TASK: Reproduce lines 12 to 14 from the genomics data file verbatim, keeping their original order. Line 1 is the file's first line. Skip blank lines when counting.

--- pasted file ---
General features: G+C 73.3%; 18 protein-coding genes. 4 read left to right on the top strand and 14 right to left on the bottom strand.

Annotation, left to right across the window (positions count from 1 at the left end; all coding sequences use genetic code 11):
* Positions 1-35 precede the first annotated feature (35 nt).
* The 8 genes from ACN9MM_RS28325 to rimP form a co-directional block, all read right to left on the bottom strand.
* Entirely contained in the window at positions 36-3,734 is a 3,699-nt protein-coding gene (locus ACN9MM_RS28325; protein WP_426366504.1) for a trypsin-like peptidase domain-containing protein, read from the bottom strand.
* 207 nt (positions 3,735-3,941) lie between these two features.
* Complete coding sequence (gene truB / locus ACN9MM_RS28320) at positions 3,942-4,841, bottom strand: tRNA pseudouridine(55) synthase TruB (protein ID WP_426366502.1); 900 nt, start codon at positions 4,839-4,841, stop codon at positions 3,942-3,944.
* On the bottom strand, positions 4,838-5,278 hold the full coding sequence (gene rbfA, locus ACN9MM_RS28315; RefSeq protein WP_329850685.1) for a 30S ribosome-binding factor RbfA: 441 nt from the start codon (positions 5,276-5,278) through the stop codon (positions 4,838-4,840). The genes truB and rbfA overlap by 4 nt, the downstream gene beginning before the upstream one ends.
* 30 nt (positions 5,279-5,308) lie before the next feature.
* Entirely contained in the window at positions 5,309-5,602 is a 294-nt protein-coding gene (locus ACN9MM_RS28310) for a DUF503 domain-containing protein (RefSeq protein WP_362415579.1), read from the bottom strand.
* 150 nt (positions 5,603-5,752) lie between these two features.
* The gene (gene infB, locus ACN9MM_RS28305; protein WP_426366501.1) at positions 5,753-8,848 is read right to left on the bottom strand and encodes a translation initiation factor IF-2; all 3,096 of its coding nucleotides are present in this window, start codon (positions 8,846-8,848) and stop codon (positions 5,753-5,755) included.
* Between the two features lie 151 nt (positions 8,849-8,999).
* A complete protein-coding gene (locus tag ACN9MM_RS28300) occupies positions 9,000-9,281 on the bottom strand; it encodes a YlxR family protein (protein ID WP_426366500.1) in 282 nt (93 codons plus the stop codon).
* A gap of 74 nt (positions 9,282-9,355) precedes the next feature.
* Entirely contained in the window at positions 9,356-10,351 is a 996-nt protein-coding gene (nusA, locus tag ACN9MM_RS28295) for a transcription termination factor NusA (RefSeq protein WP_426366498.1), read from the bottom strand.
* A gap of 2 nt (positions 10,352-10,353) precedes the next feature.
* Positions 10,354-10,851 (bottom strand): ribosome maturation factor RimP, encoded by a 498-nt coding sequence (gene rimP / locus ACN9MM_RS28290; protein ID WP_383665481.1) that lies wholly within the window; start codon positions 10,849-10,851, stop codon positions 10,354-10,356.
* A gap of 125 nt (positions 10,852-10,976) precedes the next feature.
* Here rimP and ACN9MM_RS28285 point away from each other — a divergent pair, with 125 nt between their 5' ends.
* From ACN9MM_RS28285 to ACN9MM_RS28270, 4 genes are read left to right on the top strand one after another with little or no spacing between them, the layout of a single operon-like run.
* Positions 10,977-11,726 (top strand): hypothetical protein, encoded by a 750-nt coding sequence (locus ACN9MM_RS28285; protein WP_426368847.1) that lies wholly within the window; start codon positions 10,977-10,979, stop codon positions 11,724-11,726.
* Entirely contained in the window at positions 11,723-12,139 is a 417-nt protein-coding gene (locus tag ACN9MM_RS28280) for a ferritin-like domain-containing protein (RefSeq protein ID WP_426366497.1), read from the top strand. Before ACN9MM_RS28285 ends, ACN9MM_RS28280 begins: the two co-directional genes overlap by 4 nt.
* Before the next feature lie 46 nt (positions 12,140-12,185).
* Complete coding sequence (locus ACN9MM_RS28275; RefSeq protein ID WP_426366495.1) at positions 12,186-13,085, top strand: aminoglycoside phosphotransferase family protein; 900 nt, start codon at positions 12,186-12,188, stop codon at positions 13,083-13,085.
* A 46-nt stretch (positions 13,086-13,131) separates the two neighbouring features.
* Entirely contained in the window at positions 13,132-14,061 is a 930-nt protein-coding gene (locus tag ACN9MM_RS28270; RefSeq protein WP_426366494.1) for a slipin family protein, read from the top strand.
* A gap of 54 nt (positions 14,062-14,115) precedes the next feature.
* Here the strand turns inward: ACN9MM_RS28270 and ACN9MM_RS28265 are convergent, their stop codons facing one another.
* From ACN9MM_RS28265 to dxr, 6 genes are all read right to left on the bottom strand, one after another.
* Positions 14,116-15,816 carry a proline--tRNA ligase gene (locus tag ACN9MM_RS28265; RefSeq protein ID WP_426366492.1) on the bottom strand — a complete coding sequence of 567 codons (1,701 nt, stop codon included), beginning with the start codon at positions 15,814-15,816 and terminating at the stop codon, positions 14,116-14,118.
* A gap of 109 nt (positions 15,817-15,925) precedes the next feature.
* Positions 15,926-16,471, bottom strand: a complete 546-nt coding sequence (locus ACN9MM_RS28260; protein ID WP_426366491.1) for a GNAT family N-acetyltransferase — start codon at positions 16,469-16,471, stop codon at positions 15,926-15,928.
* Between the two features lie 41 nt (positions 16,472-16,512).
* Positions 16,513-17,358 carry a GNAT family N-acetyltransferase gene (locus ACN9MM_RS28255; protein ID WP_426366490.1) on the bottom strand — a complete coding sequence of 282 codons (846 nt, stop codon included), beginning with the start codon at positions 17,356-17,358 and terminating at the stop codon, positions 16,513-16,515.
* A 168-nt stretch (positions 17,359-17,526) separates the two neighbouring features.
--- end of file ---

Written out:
* The gene (gene infB, locus ACN9MM_RS28305; protein WP_426366501.1) at positions 5,753-8,848 is read right to left on the bottom strand and encodes a translation initiation factor IF-2; all 3,096 of its coding nucleotides are present in this window, start codon (positions 8,846-8,848) and stop codon (positions 5,753-5,755) included.
* Between the two features lie 151 nt (positions 8,849-8,999).
* A complete protein-coding gene (locus tag ACN9MM_RS28300) occupies positions 9,000-9,281 on the bottom strand; it encodes a YlxR family protein (protein ID WP_426366500.1) in 282 nt (93 codons plus the stop codon).